Investigation reveals challenges of choosing a safe CA nursing home

A recent report shows that some of the companies overseeing numerous California nursing homes suffer from systemic issues that may endanger patients.

Making the decision to entrust the care of an older loved one to others is never easy. For many people in San Francisco, preventing nursing home abuse or neglect by choosing the right facility is a top concern. In addition to checking reports regarding a specific home, many concerned families may think of reviewing the record of the company that operates the home. Unfortunately, a recent report indicates this may be difficult in California, which means nursing home patients may be left vulnerable to substandard care from companies with histories of treatment issues.

Troubling track records

California has about 1,260 nursing homes, and 25 large chains own roughly half of those, according to the Fresno Bee. It can be difficult for consumers and regulators alike to determine which company operates a given nursing home. Unfortunately, the Department of Public Health does not issue reports on a company or chain's overall quality of care or potential role in reported substandard care.

Unfortunately, many of the state's nursing home chains or companies may fall short on critical quality of care metrics. The Sacramento Bee reviewed data over 46 measures of nursing home performance, including complaints, staffing problems and overall patient health, and found that there were often consistent patterns between nursing homes operated by the same company. The following troubling findings are examples:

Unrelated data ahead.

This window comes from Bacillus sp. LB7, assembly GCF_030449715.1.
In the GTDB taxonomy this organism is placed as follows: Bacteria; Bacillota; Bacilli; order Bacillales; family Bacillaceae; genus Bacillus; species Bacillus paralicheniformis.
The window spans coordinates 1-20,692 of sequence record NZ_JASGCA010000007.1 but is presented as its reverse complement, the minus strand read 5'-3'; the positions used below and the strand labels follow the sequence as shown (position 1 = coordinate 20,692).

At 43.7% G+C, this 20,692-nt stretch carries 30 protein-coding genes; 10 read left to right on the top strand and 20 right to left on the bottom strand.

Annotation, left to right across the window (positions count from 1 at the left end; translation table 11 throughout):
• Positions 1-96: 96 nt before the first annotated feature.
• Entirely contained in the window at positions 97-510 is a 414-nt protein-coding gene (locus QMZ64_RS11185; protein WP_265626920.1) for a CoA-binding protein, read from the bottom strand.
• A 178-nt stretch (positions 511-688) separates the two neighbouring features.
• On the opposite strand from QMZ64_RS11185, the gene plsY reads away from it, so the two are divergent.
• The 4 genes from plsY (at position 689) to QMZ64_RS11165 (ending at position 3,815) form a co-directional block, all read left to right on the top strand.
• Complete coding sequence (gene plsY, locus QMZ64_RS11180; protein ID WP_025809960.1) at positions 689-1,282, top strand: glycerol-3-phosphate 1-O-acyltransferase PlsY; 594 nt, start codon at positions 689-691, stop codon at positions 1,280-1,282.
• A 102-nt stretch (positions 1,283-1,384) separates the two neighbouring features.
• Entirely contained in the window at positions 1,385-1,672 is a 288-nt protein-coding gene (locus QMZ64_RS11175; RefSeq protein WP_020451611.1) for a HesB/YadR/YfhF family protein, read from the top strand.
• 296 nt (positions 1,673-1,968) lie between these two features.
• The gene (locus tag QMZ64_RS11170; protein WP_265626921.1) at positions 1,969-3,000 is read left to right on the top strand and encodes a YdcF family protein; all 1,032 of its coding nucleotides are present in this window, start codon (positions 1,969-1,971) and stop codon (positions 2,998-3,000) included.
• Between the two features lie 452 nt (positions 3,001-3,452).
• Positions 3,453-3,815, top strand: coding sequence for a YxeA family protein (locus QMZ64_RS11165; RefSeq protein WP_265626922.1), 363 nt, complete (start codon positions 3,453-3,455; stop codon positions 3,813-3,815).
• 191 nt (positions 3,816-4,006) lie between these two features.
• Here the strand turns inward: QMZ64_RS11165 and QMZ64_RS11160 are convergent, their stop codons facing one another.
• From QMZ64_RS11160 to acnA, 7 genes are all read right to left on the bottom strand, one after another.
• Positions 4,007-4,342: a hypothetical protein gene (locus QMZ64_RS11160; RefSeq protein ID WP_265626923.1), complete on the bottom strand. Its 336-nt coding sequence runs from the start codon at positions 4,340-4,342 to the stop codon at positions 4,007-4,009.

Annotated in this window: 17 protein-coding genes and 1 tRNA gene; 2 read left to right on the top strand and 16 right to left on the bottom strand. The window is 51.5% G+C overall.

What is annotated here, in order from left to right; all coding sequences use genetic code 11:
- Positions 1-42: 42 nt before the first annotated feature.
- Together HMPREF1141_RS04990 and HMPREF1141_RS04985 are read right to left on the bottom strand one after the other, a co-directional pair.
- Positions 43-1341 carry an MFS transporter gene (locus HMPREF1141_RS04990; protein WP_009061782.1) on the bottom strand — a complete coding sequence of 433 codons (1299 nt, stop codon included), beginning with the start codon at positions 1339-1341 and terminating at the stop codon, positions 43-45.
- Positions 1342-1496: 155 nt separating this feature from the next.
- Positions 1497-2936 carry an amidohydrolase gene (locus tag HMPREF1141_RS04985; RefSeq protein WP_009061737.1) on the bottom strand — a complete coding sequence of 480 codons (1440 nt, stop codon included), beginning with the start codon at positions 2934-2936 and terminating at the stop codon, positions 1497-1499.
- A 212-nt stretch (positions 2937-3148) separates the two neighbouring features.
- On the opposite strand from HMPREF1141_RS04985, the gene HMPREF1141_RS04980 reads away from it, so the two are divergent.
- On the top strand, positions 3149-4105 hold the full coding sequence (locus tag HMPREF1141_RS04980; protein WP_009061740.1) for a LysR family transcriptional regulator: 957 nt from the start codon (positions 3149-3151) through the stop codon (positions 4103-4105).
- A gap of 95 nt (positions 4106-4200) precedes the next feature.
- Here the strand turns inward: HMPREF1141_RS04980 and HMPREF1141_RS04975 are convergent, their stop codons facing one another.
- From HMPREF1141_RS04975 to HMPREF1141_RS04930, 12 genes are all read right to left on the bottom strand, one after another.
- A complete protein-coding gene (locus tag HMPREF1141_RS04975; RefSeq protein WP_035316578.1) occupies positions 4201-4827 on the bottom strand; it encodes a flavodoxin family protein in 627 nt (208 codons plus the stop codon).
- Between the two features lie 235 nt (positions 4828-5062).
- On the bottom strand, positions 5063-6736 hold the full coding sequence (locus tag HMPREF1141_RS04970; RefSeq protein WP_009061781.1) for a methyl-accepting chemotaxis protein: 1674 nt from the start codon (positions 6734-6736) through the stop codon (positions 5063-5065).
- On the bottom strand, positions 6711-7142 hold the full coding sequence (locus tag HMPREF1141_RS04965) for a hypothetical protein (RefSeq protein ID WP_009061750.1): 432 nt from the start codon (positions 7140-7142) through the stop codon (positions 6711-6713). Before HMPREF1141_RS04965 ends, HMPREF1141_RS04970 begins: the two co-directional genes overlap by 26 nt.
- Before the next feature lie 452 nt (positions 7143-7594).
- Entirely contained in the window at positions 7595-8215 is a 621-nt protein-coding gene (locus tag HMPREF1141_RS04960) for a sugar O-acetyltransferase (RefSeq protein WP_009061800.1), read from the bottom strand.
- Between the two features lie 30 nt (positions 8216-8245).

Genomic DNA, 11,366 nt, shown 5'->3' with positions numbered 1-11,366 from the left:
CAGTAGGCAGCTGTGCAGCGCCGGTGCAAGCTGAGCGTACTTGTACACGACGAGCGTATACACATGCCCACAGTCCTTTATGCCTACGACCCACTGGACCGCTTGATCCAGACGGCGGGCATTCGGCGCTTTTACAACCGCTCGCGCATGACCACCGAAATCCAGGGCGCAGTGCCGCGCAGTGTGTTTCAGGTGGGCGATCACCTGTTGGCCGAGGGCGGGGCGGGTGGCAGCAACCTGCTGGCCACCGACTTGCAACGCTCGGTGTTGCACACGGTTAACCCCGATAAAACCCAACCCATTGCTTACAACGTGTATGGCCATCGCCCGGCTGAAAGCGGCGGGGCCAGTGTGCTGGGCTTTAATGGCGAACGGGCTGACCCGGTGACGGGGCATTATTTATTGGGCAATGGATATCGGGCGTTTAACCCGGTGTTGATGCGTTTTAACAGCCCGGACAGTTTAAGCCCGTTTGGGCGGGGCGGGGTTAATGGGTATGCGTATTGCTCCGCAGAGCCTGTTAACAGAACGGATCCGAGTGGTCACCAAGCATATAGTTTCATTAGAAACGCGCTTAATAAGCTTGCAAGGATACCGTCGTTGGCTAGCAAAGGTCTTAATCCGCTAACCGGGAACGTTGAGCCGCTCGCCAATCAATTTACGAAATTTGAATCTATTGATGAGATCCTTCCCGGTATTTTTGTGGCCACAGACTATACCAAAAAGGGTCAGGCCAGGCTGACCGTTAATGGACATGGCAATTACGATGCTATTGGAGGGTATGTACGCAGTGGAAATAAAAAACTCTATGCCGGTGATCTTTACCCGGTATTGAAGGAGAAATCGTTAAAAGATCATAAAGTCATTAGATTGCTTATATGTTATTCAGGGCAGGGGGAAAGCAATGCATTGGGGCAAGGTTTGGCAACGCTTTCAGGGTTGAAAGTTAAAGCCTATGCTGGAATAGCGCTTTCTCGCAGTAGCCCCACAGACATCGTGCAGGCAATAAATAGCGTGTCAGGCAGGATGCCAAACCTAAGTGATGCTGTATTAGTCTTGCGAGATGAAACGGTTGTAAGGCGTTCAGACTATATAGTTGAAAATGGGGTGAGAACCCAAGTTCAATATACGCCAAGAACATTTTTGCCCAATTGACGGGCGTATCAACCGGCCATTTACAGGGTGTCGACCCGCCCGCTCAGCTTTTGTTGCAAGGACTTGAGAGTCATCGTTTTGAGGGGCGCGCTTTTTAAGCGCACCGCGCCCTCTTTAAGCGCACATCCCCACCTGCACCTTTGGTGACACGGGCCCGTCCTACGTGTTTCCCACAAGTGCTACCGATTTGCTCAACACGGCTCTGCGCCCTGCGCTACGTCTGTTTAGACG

• Above-average usage of patient restraints was attributed to about 65 percent of the facilities that one company owned.
  • High staff turnover rates were observed in 90 percent of one company's facilities.
  • Another company received two AA citations, which are the harshest citations that the state can issue, for fatal medication errors that occurred at two facilities over a two-year period. Collectively, the two facilities had received three other citations for the same mistake in recent years.

These findings suggest that nursing homes operated by certain companies may experience systematic issues, rather than isolated errors. Unfortunately, without stronger oversight of the companies that oversee nursing homes, it may be difficult for consumers to avoid these homes when deciding where to place their loved ones.

Protecting victims' rights

In many cases, the companies that operate nursing homes may be held liable for injuries that arise because of substandard care. Injuries resulting from inadequate medical care, intentional abuse or even the actions of other residents may be compensable, if victims can prove that the facility or staff failed to provide a reasonable standard of care.

People who suspect elder abuse is occurring at a nursing home can report the breach to various authorities, including the local Adult Protective Services agency or, if the abuse is causing immediate physical danger, the local police. People who suspect elder abuse may also want to meet with a personal injury attorney to discuss the available legal options. Since California law only allows victims of elder abuse two years from the date of injury to take legal action, considering the potential courses of action early can be beneficial.

Keywords: nursing home, abuse, neglect